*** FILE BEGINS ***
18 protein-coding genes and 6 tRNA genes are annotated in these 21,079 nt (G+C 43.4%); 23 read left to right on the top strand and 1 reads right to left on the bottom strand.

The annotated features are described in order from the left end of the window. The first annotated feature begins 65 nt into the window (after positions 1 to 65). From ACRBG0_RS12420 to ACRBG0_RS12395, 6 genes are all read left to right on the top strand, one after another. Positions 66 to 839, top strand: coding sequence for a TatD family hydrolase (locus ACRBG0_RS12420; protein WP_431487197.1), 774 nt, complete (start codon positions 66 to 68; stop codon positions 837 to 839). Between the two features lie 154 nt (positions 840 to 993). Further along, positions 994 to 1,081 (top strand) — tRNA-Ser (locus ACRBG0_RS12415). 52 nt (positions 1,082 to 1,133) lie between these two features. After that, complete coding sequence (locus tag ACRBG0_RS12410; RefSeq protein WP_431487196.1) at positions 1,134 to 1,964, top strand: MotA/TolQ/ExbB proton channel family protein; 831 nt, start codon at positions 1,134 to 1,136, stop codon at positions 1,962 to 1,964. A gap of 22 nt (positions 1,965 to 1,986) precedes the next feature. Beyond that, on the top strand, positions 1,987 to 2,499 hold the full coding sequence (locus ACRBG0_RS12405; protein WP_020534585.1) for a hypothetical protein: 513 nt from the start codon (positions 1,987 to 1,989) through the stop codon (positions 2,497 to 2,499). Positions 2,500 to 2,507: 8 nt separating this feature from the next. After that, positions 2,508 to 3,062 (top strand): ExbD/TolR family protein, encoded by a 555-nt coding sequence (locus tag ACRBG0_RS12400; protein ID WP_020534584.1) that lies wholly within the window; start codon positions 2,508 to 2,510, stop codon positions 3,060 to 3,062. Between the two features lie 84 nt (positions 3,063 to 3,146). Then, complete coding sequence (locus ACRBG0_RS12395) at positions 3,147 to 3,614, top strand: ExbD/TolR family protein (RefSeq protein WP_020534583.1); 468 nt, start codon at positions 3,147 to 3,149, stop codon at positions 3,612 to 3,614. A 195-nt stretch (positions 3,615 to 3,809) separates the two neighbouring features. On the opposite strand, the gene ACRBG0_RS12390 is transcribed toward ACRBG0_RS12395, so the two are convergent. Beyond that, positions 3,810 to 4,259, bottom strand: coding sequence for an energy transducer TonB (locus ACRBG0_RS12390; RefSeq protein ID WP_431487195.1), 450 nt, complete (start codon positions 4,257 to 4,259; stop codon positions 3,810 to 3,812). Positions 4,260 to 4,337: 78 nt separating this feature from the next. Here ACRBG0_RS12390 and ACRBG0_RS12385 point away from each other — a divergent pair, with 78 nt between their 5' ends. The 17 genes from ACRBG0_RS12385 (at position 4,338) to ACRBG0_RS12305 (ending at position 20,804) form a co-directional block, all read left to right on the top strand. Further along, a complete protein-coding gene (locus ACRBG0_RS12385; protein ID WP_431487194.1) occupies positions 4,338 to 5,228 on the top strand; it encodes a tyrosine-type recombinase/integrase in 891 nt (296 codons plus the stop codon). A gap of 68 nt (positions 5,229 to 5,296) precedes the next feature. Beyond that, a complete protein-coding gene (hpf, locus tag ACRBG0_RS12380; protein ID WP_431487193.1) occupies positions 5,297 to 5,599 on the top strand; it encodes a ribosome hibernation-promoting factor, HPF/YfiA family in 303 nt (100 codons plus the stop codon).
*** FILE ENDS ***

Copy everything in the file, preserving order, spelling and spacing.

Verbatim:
18 protein-coding genes and 6 tRNA genes are annotated in these 21,079 nt (G+C 43.4%); 23 read left to right on the top strand and 1 reads right to left on the bottom strand.

The annotated features are described in order from the left end of the window. The first annotated feature begins 65 nt into the window (after positions 1 to 65). From ACRBG0_RS12420 to ACRBG0_RS12395, 6 genes are all read left to right on the top strand, one after another. Positions 66 to 839, top strand: coding sequence for a TatD family hydrolase (locus ACRBG0_RS12420; protein WP_431487197.1), 774 nt, complete (start codon positions 66 to 68; stop codon positions 837 to 839). Between the two features lie 154 nt (positions 840 to 993). Further along, positions 994 to 1,081 (top strand) — tRNA-Ser (locus ACRBG0_RS12415). 52 nt (positions 1,082 to 1,133) lie between these two features. After that, complete coding sequence (locus tag ACRBG0_RS12410; RefSeq protein WP_431487196.1) at positions 1,134 to 1,964, top strand: MotA/TolQ/ExbB proton channel family protein; 831 nt, start codon at positions 1,134 to 1,136, stop codon at positions 1,962 to 1,964. A gap of 22 nt (positions 1,965 to 1,986) precedes the next feature. Beyond that, on the top strand, positions 1,987 to 2,499 hold the full coding sequence (locus ACRBG0_RS12405; protein WP_020534585.1) for a hypothetical protein: 513 nt from the start codon (positions 1,987 to 1,989) through the stop codon (positions 2,497 to 2,499). Positions 2,500 to 2,507: 8 nt separating this feature from the next. After that, positions 2,508 to 3,062 (top strand): ExbD/TolR family protein, encoded by a 555-nt coding sequence (locus tag ACRBG0_RS12400; protein ID WP_020534584.1) that lies wholly within the window; start codon positions 2,508 to 2,510, stop codon positions 3,060 to 3,062. Between the two features lie 84 nt (positions 3,063 to 3,146). Then, complete coding sequence (locus ACRBG0_RS12395) at positions 3,147 to 3,614, top strand: ExbD/TolR family protein (RefSeq protein WP_020534583.1); 468 nt, start codon at positions 3,147 to 3,149, stop codon at positions 3,612 to 3,614. A 195-nt stretch (positions 3,615 to 3,809) separates the two neighbouring features. On the opposite strand, the gene ACRBG0_RS12390 is transcribed toward ACRBG0_RS12395, so the two are convergent. Beyond that, positions 3,810 to 4,259, bottom strand: coding sequence for an energy transducer TonB (locus ACRBG0_RS12390; RefSeq protein ID WP_431487195.1), 450 nt, complete (start codon positions 4,257 to 4,259; stop codon positions 3,810 to 3,812). Positions 4,260 to 4,337: 78 nt separating this feature from the next. Here ACRBG0_RS12390 and ACRBG0_RS12385 point away from each other — a divergent pair, with 78 nt between their 5' ends. The 17 genes from ACRBG0_RS12385 (at position 4,338) to ACRBG0_RS12305 (ending at position 20,804) form a co-directional block, all read left to right on the top strand. Further along, a complete protein-coding gene (locus ACRBG0_RS12385; protein ID WP_431487194.1) occupies positions 4,338 to 5,228 on the top strand; it encodes a tyrosine-type recombinase/integrase in 891 nt (296 codons plus the stop codon). A gap of 68 nt (positions 5,229 to 5,296) precedes the next feature. Beyond that, a complete protein-coding gene (hpf, locus tag ACRBG0_RS12380; protein ID WP_431487193.1) occupies positions 5,297 to 5,599 on the top strand; it encodes a ribosome hibernation-promoting factor, HPF/YfiA family in 303 nt (100 codons plus the stop codon).